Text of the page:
KUCHING: For 100 years, Sarawak was ruled as an independent kingdom by a succession of White Rajahs from the Brooke family. Starting with James Brooke in 1841, it passed on to his nephew Charles Brooke and finally to Charles’ son Charles Vyner Brooke until the Japanese invaded Sarawak during the Second World War in 1941.
Now the history and legacy of the Brooke era can be seen in the newly-opened Brooke Gallery at Fort Margherita in Kuching.
A collaboration between the Brooke Trust, Sarawak Museum Department and the state Tourism, Arts and Culture Ministry, the gallery is a permanent exhibition telling the story of Sarawak under the White Rajahs.
Deputy Chief Minister Datuk Amar Abang Johari Tun Openg said the gallery not only served as a record of Sarawak’s history but would also be an important tourist attraction.
“We have this history and we record it for future generations as well as the international community. Various personal items have been loaned by the Brooke Trust to the gallery, including the currency used by the Brookes and other historical items that the present generation does not know about.
“The young generation wants to know more on history. At the same time this will boost Fort Margherita as a tourism product,” he said after opening the gallery on Sept 24, the 175th anniversary of the founding of the state by James Brooke.
Abang Johari said Sarawak was transformed under the Brookes, who introduced democracy and modernisation.
“It was during the Brooke era that our Council Negri was formed. That is a legacy from the Brookes. Power was gradually given to local leaders in the Council Negri and this is the oldest legislative assembly in Malaysia,” he said.
He also noted the importance of the 1941 Sarawak Constitution and its nine cardinal principles, which stated that the Brookes would eventually give Sarawak back to Sarawakians.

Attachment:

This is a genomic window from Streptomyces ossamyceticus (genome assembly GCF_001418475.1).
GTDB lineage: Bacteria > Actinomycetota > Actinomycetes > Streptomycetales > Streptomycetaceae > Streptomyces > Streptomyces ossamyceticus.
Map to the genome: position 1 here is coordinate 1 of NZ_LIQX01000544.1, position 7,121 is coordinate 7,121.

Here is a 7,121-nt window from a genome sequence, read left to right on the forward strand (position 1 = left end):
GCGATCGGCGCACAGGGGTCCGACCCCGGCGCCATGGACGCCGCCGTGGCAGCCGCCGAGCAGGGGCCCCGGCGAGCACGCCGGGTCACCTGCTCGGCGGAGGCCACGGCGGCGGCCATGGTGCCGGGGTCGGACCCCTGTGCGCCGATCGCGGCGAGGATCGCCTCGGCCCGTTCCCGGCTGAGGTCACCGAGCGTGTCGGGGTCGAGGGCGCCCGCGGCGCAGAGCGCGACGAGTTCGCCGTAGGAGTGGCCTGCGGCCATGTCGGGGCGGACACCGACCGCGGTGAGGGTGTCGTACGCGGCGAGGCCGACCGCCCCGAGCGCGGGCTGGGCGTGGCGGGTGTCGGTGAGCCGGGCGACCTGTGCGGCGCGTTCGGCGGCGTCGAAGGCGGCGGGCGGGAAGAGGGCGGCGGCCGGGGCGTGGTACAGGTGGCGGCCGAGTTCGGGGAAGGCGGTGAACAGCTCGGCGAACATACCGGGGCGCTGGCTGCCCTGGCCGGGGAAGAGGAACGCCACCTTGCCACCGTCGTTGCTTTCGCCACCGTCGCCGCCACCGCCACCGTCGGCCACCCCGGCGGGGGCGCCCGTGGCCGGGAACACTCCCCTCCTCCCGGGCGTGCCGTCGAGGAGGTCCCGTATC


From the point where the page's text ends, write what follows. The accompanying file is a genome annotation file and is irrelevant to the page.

“Unfortunately the Japanese came so it was not executed. The British came in after the war to reconstruct Sarawak. After that we became independent through the formation of Malaysia and Sarawakians attained self-government on July 22, 1963,” he said.
Brooke Trust director Jason Brooke, the great-great-grandson of Charles Brooke, said the idea for the gallery came about during his visit to Sarawak some years ago, when he received a warm welcome through engaging with the state’s history.
“The Tourism Ministry was very keen on harnessing the tourism potential of this history. So we suggested that we could loan artefacts from the Brooke family’s collection and return them to Sarawak where they can be appreciated as part of the history here,” he said, adding that Fort Margherita was an “ideal location” for it.
State museum director Ipoi Datan said one of the lasting legacies left by the Brookes was the series of forts built all over Sarawak.
He said Fort Margherita, named after Charles Brooke’s wife Margaret Alice Lili de Windt, was completed in September 1879 at a cost of 8,100 Sarawak dollars.
“Other forts include Alice in Sri Aman, Lili in Betong, Sylvia in Kapit, Emma in Kanowit, Hose in Marudi, Brooke in Meluan, Arrundel in Batang Ai, Old Fort in Limbang, Vyner in Belaga and Florence in Trusan. All are still standing except the last two,” he said.
Ipoi said Fort Margherita was converted into a Police Museum in 1971, displaying items collected from the early days of the police force in Sarawak. In 2000, the fort was handed back to the state government.
“I hope the Brooke Gallery will be an added value and attraction to the fort, apart from disseminating a portion of our colourful and interesting history to the public,” he said.
The gallery begins with “The Allure of Borneo” on the ground floor, detailing what attracted explorers and traders to the island over the centuries leading up to James Brooke’s arrival in 1839.
The exhibition continues on the first floor, accessed via the fort’s original spiral staircase, with sections on how James Brooke became the Rajah of Sarawak, the birth of an independent state and the building of Sarawak by Charles Brooke.
On the second floor, visitors can discover what life was like in Brooke-era Sarawak as well a glimpse into the lives of the White Rajahs and their families. A final section looks at the end of Brooke rule and Sarawak’s role in founding the Federation of Malaysia.
The gallery is open daily and admission is free.